Did you read the original post? The guy is thinking about shooting video and sports and is trying to decide between a 70d and a 6d, the latter can only be called "very mediocre" for these purposes.
That's why I pointed out the 70D for his needs in videography and sports while I recommended the 6D for his wife's wedding and portrait photography.

Here's the first paragraph of my original response:
"If your wife is getting more serious about wedding and portraiture photography then the 6D is the better choice. However, if you're getting paid for recording dance and sports then the 70D's dual pixel AF system for video is a huge improvement over any previous DSLR."

My point was that given his budget, he has to decide whether his wife's need or his own needs in a camera are a higher priority.
 

neuroanatomist

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traingineer said:
MichaelHodges said:
The 7d is notorious for the imprecise af system
And where does it say the 7D is commonly known for an imprecise AF system? ???
All over the Internet, obviously. ;) The 40D was a better camera anyway, everyone on the Internet said so when the 7D came out. Now...my 7D, which I used for years to shoot birds, wildlife, and other subjects with which my 5DII's AF (which performs much like the 6D's AF) couldn't keep up, that camera didn't have a notoriously imprecise AF. My Subaru's engine is just fine, too. Could something 'all over the Internet' possibly be wrong?

Obviously, any manufacturing/QC process lets a few defective units out – the cost of manufacturing perfection is unsupportable. But the vast majority of people who get a properly functioning product don't inundate multiple forums with posts about how perfect their cameras are. Advising against purchasing a product because of a few (relative to units sold) complaints on the Internet is foolish.
 

Zlyden

EOS T7i
Nov 8, 2013
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Don Haines said:
Image is heavily cropped and taken from a canoe today with a 60D and 70-200F4IS.
Wow! Cool!

Is this scene a 'sporting event' or a 'wedding'? ;D
(Why wedding can not be classified as sporting event, anyway?)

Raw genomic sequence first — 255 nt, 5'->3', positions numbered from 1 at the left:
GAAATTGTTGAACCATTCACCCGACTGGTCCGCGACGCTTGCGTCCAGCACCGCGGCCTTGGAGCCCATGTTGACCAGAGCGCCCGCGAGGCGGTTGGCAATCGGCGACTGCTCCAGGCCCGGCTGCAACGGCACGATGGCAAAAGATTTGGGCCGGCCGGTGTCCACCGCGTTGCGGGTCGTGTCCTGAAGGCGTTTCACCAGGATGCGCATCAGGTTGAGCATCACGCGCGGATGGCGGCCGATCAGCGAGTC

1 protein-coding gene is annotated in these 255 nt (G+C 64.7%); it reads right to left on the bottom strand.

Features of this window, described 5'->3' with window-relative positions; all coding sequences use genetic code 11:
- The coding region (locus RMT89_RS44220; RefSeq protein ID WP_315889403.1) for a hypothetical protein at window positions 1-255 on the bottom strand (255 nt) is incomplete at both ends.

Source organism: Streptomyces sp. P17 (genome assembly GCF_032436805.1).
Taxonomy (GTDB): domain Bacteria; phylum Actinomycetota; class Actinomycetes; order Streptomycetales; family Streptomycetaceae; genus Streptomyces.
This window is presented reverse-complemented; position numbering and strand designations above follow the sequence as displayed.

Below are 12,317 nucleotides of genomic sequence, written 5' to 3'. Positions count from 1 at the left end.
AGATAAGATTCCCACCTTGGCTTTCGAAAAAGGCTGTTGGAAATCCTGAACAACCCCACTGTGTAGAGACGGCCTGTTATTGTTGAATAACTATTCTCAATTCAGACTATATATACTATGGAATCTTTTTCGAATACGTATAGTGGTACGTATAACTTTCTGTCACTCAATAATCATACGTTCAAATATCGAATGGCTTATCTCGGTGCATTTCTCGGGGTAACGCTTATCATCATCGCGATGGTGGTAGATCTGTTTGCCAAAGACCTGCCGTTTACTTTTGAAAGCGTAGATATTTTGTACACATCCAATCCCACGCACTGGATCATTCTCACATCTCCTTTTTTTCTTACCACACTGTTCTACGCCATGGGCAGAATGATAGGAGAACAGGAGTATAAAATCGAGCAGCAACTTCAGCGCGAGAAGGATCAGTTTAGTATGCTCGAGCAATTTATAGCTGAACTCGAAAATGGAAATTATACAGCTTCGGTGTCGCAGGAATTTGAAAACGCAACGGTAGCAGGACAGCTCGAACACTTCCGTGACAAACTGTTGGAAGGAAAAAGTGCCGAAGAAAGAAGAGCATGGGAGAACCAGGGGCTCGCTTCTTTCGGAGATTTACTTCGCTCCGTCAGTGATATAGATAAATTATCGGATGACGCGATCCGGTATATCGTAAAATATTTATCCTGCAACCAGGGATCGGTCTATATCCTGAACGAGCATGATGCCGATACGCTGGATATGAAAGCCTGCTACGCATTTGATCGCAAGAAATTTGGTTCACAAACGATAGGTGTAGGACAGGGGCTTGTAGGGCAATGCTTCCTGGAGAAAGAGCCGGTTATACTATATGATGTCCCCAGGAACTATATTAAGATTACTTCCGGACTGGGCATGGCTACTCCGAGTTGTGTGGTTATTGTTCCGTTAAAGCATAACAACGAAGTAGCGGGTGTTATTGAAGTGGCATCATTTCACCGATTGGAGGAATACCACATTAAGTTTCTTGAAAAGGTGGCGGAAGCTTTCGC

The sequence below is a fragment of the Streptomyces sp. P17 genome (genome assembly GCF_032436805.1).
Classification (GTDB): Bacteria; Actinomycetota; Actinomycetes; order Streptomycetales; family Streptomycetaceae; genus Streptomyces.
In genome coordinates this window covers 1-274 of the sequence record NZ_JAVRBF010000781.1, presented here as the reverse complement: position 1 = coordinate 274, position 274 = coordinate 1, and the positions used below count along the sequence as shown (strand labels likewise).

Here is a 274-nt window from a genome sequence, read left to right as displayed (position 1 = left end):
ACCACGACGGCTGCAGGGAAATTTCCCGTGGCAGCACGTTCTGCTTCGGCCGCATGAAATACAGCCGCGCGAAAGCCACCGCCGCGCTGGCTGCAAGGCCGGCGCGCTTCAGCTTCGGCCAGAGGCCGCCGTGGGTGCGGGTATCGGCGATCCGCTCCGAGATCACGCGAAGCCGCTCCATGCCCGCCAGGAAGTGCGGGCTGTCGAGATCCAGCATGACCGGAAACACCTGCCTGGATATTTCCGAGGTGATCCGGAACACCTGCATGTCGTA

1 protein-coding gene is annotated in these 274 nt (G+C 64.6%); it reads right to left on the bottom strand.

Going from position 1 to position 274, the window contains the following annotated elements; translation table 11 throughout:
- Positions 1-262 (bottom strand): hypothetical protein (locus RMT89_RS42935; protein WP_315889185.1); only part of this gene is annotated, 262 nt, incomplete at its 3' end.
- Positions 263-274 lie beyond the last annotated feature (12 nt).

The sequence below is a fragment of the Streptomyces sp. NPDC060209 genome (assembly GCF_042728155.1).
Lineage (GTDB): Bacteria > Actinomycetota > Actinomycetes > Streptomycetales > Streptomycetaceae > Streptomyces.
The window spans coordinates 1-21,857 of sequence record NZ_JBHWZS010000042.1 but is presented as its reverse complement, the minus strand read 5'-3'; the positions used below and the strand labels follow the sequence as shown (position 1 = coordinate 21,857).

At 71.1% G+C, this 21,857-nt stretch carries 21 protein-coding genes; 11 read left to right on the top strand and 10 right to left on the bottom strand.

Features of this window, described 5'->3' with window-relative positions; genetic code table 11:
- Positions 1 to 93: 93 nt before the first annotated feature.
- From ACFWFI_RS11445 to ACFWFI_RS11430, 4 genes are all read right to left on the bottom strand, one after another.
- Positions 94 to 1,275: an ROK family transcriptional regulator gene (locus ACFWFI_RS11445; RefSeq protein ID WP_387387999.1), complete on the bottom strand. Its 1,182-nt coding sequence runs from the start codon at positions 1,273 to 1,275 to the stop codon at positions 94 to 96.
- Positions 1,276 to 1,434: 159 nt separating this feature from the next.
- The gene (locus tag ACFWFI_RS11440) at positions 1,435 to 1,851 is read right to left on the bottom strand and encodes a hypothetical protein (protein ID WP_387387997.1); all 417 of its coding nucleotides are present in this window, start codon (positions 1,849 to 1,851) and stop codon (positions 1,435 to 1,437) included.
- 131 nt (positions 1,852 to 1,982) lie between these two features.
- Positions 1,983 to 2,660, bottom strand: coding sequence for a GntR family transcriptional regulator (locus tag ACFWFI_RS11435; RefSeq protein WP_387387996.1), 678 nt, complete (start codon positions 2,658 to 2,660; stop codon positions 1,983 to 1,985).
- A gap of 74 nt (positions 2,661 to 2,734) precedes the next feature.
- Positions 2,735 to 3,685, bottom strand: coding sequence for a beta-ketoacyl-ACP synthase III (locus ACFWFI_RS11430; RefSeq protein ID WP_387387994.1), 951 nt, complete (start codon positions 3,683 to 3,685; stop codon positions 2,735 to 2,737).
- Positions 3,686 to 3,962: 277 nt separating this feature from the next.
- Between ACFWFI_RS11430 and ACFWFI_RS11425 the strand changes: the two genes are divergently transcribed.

Marsu42

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Feb 7, 2012
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traingineer said:
And where does it say the 7D is commonly known for an imprecise AF system? ???
See Lensrentals, other than "all over the net" this is one source I trust... scroll down to the 50d vs 7d vs 60d graph. Subjectively, this squares with my experience that the 60d af works just fine (it just has too few points and zero af tracking fw configuration) while I now and again read about 7d users struggling with their 7d.

http://www.lensrentals.com/blog/2012/08/autofocus-reality-part-3b-canon-cameras

In their test the newest t4i is the most precise, that's why I assumed this trend to continue with the 70d - but as I wrote above, I didn't research this and Canon might have also just put the very same 7d af module into the newer camera.
 

neuroanatomist

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Marsu42 said:
traingineer said:
And where does it say the 7D is commonly known for an imprecise AF system? ???
See Lensrentals, other than "all over the net" this is one source I trust... scroll down to the 50d vs 7d vs 60d graph. Subjectively, this squares with my experience that the 60d af works just fine (it just has too few points and zero af tracking fw configuration) while I now and again read about 7d users struggling with their 7d.

http://www.lensrentals.com/blog/2012/08/autofocus-reality-part-3b-canon-cameras

In their test the newest t4i is the most precise, that's why I assumed this trend to continue with the 70d - but as I wrote above, I didn't research this and Canon might have also just put the very same 7d af module into the newer camera.
The difference between the T3i and T4i might approach significance, but there's really no significant difference between the 50D, 7D, 60D, and T3i, and 5DII. About all you can conclude from those graphs is that the 1D X and 5DIII are significantly better.

Also, bear in mind that Roger states, "We then tested it in our Imatest lab using one copy of each Canon camera we carry." I didn't notice that the first time I read the article. One copy? Knowing what Roger knows about variability, I'm surprised he tested only one copy of each camera.
 

MichaelHodges

EOS 7D MK II
Nov 7, 2012
423
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neuroanatomist said:
Advising against purchasing a product because of a few (relative to units sold) complaints on the Internet is foolish.
That's a bit presumptuous, isn't it? I'm assuming you're making that statement because you are privy to Canon's repair center data?

As users outside of Canon's internal workings we can only judge product satisfaction through feedback of our peers. And, accordingly, the "noise" out there for the 70D and 7D seems to be much higher than their other camera bodies.

I sympathize with many who complain about the 7D/70D focus issues as my experience mirrors the inconsistency.

The complaints of the 70D are especially interesting (many from Germany, it seems) which uses the same AF as the 7D:

https://www.youtube.com/watch?v=XUUxpneyGsY

A petition to Canon with 400 signatures:

https://www.openpetition.de/petition/online/canon-70d-autofokus-maengel-fuer-eine-ehrliche-stellungnahme-von-canon


Now, does this mean every Canon 70D is bad? Of course not. But that doesn't matter when you're one of the customers who got a bad one, and you lose great shots, and suddenly find yourself beyond the return date.
 

neuroanatomist

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MichaelHodges said: